On March 18 at SWANA’s Road to Zero Waste Conference in New Orleans, a special session titled EPR in the Real World: Lessons Learned explored the criteria for success of EPR through experiences of solid waste managers who have first-hand involvement with these programs. The presenters discussed how the lessons learned from these programs can develop useful insights for the successful application of EPR in North America and elsewhere in the world.

John Skinner is the CEO and Executive Director at the Solid Waste Association of North America (SWANA). Prior to this position, John worked as a Senior Advisor at the United Nations Environment Programme. He also held a variety of positions at the U.S. Environmental Protection Agency from 1972-1992. You may find his full biography here. For additional information, John can be reached at


You may find the original post in the SWANA newsletter here.

1 The Extended Producer Responsibility Alliance (EXPRA), Inspiring Packaging Recycling, Brussels, Belgium. EXPRA is a not-for-profit organization, set up in 2013 with the purpose of effectively promoting authentic application of EPR for packaging waste. Its members are producer companies in over 18 countries
2 The European Experience on EPR, Joachim Quoden, Managing Director Expira, to be presented at SWANA’s Road to Zero Waste Conference, New Orleans, LA, March 18, 2015.
4 Progress Report on the Canada-Wide Action Plan for Extended Producer Responsibility, Canadian Council of Ministers of the Environment, 2014.
5 EPR’s Next Step, Scott Cassel, CEO Product Stewardship Institute, Resource Recycling, December 2014.
T2.1 SWANA Technical Policy: Product Stewardship, March 28, 2014

Phone Book Action

PSI recently launched a 30-second video on the problems associated with unwanted phone books, asking citizens around the country to take a stand for consumer choice and waste reduction. The video directs individuals to a Phone Books Action Page that provides action steps citizens can take, including opting out of receiving phone books and signing a petition in support of legislation. Please distribute these links to your contacts to encourage others to help reduce the proliferation of unwanted phone books, conserve natural resources, reduce greenhouse gas emissions, and stop the use of taxpayer dollars to manage an industry problem.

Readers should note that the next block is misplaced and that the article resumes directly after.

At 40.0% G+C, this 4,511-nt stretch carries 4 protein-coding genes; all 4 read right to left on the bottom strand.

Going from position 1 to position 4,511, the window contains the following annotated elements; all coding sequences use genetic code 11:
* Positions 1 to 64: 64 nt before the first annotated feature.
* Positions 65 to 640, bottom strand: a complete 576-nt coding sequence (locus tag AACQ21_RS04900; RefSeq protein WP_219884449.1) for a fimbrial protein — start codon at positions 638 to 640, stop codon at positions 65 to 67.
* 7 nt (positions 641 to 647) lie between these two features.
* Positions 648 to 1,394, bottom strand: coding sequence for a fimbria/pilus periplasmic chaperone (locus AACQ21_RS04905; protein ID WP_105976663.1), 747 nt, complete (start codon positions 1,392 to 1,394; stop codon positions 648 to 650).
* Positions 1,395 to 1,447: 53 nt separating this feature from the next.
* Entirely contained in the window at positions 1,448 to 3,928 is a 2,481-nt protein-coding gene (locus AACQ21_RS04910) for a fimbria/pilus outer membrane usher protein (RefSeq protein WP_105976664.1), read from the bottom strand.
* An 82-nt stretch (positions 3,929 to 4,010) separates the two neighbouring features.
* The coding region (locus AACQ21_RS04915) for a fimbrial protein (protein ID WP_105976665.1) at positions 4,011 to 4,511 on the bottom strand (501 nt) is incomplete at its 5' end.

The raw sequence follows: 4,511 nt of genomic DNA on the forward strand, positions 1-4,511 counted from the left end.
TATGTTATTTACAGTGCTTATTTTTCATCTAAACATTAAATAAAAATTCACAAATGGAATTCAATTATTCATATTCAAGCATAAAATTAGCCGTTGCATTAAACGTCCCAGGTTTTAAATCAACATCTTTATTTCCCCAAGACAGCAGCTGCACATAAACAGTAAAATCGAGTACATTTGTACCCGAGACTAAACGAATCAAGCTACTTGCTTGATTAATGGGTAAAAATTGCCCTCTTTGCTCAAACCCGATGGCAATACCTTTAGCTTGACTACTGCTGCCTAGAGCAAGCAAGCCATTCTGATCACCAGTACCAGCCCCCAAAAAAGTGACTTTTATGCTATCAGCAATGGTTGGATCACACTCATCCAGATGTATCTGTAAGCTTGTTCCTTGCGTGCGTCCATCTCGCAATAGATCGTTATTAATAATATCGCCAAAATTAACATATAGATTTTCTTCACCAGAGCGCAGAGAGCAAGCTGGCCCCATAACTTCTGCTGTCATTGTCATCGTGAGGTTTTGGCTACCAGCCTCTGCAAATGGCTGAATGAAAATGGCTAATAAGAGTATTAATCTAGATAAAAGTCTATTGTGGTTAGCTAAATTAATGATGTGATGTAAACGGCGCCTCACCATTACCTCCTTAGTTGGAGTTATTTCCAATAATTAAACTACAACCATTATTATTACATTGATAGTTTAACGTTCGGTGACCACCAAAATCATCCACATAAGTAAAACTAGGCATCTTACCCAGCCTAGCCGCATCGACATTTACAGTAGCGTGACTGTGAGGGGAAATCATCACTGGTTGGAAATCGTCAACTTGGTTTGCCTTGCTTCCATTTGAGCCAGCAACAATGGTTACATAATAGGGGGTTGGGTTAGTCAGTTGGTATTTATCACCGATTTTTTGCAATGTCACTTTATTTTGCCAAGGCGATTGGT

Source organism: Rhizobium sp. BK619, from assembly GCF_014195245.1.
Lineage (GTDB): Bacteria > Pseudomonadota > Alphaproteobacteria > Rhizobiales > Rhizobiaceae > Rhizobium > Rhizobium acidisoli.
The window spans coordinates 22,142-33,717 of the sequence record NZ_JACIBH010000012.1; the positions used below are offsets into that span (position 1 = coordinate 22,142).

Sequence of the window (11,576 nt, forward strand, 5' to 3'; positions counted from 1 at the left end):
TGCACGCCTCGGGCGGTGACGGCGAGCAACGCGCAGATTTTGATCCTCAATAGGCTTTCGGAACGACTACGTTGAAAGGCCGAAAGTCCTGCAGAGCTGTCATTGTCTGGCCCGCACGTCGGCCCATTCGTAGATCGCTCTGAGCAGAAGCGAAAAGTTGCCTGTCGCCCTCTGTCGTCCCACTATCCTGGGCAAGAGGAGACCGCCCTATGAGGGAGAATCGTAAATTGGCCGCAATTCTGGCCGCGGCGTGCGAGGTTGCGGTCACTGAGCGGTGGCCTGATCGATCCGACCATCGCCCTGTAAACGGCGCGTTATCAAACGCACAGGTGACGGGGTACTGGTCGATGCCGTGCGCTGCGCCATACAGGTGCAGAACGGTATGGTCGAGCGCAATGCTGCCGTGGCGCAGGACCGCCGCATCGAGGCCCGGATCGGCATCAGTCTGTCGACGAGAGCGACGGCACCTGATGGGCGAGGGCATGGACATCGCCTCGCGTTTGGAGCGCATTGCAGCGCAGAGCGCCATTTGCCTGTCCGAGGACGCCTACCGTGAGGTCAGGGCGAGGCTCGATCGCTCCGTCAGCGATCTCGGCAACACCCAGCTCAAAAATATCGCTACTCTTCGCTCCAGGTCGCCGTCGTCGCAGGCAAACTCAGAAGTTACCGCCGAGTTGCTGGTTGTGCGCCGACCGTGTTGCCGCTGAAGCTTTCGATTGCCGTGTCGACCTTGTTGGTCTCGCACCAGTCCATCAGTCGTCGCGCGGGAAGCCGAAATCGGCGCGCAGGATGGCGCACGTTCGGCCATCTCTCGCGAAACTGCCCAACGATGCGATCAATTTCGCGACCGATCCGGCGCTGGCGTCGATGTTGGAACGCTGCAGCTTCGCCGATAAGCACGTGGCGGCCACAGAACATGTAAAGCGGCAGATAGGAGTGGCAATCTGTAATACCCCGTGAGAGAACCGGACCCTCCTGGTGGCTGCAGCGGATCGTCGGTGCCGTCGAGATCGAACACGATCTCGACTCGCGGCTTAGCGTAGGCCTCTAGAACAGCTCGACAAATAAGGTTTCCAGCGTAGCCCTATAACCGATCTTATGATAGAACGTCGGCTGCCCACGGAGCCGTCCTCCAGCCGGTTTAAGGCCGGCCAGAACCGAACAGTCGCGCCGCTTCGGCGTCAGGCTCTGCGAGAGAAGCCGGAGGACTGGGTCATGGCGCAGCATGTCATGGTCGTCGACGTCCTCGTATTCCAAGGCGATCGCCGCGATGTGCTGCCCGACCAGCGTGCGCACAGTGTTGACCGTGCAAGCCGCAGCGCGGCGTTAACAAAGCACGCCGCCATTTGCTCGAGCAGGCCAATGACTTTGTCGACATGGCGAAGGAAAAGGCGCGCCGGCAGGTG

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Photo Essay from a PSI Tour of a Materials Recovery Facility

Last week a team from the Product Stewardship Institute took a tour of a materials recovery facility (MRF; pronounced “murph”) operated by Casella Waste Systems in Charlestown, Massachusetts, which recycles material from municipalities in the Boston area.  We would like to thank Lisa McMenemy, the Municipal Development Representative at Casella, for being such an informative tour guide and leading us through all the steps of the recycling process.  The Charlestown MRF was converted to a single-stream (also known as Zero-Sort or fully-comingled) facility in 2009.  The concept of single stream comes from Europe and is widely believed to dramatically increase the recycling rate because of the added convenience for consumers, although the quality of the materials recovered is lower.  Single-stream allows for recyclable materials (such as cardboard, newspaper, aluminum cans, plastic bottles, and glass containers) to all be placed in the same bin. When we are so accustomed to ease of curbside collection and other convenient methods of recycling, it’s hard to imagine how complex process actually is.

The single-stream MRF that PSI visited was highly automated and use cutting edge technology in order to separate materials.  The Charlestown MRF recycles around 750 tons of material every day and the most common material that is recycled is newspaper, which accounts for 60% of all the materials that are processed at the Charlestown site.  The inflows of recyclable materials are highly seasonal, with some of the largest fluctuations coinciding around the holiday season and also university events such as graduations and moving days.

The first step in the recycling process is taken when trucks deliver loads of recyclable material to the MRF.  The materials are dumped in large piles, which are then pushed onto conveyer belts by bobcats (also known as skid steers).  Metering chains make sure that the materials are not stacked too high and will not encumber the sorting processs.